Today is the anniversary of the first perfect game in Major League Baseball history. It occurred in 1880 and the pitcher was John Lee Richmond, who played for Worcester against Forest City. They may not sound like Major League teams, but back then they were. In fact, Forest City was in Cleveland and Worcester near Boston. This first perfect game occurred just 11 years after the establishment of league when the first professional baseball team, the Cincinnati Red Stockings, was formed.
Speaking of the Reds, the only perfect game by a Cincinnati pitcher was Tom Browning in 1988.
A perfect game is defined by Major League Baseball as a game in which a pitcher (or combination of pitchers) pitches a victory that lasts a minimum of nine innings in which no opposing player reaches base. Thus, the pitcher (or pitchers) cannot allow any hits, walks, hit batsmen, or any opposing player to reach base safely for any other reason and the fielders cannot make an error that allows an opposing player to reach a base; in short, "27 up, 27 down”. The first known use in print of the term perfect game occurred in 1908. I. E. Sanborn's report for the Chicago Tribune about Addie Joss's performance against the White Sox calls it "an absolutely perfect game, without run, without hit, and without letting an opponent reach first base by hook or crook, on hit, walk, or error, in nine innings.”
During the course of MLB’s 150 year history of over 210,000 games, there have been just 23 perfect games, a rare event indeed. But it should be 24! On June 2, 2010, during a game I happened to be watching, Tigers pitcher Armando Galarraga was robbed of a perfect game due to a terribly bad call by umpire Jim Joyce with two out in the ninth inning. Above is a photo that shows how far the runner is out and here’s a video of the controversial play. So a perfect game, unfortunately in this case, also demands perfection by the umpires!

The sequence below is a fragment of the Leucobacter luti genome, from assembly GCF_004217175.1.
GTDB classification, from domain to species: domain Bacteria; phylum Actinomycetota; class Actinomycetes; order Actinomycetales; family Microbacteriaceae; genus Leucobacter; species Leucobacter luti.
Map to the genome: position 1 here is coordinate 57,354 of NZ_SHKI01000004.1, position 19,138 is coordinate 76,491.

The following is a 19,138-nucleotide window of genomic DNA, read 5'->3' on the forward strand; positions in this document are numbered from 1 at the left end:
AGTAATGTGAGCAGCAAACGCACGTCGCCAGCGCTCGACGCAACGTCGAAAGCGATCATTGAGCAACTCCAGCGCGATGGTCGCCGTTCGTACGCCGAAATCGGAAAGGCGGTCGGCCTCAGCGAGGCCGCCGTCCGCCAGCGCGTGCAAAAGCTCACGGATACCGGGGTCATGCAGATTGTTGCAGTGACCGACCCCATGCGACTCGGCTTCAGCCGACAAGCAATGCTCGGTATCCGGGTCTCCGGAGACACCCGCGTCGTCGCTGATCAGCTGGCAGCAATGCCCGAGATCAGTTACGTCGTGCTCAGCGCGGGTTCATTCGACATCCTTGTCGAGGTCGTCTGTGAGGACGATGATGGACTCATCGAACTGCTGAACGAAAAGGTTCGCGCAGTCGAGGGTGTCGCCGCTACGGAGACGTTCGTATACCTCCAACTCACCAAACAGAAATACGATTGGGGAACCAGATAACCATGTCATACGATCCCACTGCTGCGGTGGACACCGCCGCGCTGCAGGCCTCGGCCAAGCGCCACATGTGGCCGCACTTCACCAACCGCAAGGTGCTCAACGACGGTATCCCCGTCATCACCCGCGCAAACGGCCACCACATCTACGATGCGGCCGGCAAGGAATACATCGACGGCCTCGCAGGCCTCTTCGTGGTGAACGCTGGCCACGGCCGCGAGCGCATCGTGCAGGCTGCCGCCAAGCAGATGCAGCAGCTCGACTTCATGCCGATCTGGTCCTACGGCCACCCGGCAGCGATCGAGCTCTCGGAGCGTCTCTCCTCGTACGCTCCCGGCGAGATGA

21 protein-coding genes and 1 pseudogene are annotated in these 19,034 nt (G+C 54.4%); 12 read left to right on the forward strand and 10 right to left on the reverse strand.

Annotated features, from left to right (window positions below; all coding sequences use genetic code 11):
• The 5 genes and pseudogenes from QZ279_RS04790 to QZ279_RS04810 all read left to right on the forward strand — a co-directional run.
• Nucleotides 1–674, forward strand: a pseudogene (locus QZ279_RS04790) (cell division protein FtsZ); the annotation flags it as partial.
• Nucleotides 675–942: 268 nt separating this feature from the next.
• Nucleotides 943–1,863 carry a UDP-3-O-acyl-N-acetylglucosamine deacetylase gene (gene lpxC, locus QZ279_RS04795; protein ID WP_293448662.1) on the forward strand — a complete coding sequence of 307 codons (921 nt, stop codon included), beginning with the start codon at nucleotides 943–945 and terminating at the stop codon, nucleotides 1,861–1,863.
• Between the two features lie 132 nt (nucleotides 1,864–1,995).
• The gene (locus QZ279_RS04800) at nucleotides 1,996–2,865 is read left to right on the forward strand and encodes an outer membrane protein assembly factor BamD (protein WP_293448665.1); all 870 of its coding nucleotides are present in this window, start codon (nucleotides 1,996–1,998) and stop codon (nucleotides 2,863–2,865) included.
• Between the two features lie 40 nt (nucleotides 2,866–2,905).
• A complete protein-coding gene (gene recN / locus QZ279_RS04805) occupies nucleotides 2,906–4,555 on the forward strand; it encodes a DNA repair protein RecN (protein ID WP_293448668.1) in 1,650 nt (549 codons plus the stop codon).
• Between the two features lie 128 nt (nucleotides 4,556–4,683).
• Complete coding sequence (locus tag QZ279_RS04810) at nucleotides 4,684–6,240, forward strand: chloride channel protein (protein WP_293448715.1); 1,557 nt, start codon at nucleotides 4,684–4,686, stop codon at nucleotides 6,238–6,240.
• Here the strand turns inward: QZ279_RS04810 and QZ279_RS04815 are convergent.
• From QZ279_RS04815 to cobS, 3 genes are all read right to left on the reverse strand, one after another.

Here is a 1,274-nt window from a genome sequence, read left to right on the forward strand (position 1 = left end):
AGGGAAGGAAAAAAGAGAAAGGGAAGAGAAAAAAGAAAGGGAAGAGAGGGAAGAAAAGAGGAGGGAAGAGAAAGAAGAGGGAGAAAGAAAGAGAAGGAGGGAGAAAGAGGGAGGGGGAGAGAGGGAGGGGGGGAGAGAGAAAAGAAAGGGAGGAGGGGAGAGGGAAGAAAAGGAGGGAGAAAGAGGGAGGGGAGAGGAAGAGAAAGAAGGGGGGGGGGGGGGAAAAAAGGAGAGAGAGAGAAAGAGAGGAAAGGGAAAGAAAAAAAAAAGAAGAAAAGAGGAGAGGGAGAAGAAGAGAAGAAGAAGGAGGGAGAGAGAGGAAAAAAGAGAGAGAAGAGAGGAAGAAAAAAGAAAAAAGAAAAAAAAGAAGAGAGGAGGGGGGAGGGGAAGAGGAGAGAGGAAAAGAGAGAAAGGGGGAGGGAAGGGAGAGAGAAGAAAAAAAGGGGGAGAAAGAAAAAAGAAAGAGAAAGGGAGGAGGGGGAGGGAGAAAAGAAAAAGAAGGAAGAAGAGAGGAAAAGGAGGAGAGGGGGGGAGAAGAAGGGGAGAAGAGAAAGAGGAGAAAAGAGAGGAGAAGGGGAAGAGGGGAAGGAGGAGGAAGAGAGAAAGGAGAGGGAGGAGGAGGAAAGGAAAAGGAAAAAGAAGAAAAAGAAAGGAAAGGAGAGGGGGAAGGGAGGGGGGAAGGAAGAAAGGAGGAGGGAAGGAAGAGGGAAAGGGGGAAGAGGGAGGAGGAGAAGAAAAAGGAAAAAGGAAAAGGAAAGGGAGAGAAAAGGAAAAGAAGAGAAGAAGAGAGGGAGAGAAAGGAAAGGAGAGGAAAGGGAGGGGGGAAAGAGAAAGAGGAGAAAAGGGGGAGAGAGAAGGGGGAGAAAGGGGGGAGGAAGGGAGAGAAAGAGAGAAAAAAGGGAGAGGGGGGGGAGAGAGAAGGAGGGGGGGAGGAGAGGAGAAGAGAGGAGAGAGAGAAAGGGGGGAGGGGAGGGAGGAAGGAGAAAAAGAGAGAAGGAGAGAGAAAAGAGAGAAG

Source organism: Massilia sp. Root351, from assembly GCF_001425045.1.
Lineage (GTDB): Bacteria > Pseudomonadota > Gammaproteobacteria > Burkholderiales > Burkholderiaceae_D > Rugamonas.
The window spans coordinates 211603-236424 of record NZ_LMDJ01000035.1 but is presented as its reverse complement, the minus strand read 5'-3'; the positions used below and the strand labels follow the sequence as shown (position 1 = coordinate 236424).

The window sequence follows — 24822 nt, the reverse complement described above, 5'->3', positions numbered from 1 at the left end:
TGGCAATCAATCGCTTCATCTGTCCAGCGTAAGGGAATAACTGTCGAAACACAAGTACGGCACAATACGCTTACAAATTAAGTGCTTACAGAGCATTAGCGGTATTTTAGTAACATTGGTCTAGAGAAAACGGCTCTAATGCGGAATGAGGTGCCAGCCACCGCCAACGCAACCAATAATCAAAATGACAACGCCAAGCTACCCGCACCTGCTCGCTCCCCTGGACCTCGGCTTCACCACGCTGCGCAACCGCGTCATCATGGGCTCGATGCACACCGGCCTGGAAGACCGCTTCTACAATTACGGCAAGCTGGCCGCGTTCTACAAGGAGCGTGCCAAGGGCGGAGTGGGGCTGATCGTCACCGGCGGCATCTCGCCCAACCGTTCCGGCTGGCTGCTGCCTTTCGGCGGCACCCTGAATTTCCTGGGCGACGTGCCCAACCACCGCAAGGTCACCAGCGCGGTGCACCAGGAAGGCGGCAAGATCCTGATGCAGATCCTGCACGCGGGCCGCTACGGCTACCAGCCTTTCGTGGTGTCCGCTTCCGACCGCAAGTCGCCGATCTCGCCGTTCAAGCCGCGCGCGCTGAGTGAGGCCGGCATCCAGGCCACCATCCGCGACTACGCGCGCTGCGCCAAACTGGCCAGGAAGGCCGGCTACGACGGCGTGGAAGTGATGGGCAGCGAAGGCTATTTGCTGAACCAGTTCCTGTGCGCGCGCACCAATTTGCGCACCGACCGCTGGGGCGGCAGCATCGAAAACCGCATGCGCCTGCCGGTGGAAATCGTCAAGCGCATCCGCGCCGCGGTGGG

Later Joyce admitted his mistake and apologized to Galarraga. Since then the twosome have teamed up to write a book about the game and also share speaking engagements around the country on sportsmanship.
The next day, Chevrolet gave Galarraga a new Corvette for the almost perfect game! And 10 months later, a local newspaper reported that MLB had reversed the call and declared it a perfect game. The date of the article was April 1st, a cruel April Fools joke to us Tiger fans.
The most famous perfect game in major league history was pitched by Yankee Don Larson in the 1956 World Series against the Brooklyn Dodgers. Check out Vin Scully’s historic call of the final out.
Today also happens to be the anniverary of the opening of the Baseball Hall of Fame in Cooperstown, NY and also is the anniversary of Sparky Anderson's hiring by the Tigers in 1979 after the Reds abruptly fired him the previous year. His firing by the Reds really upset me, but his subsequent hiring by the Tigers made my day. Speaking of Sparky, what do Hall of Famers Babe Ruth, Tom Seaver and Sparky Anderson have in common? Follow me on Twitter and you’ll get the answer!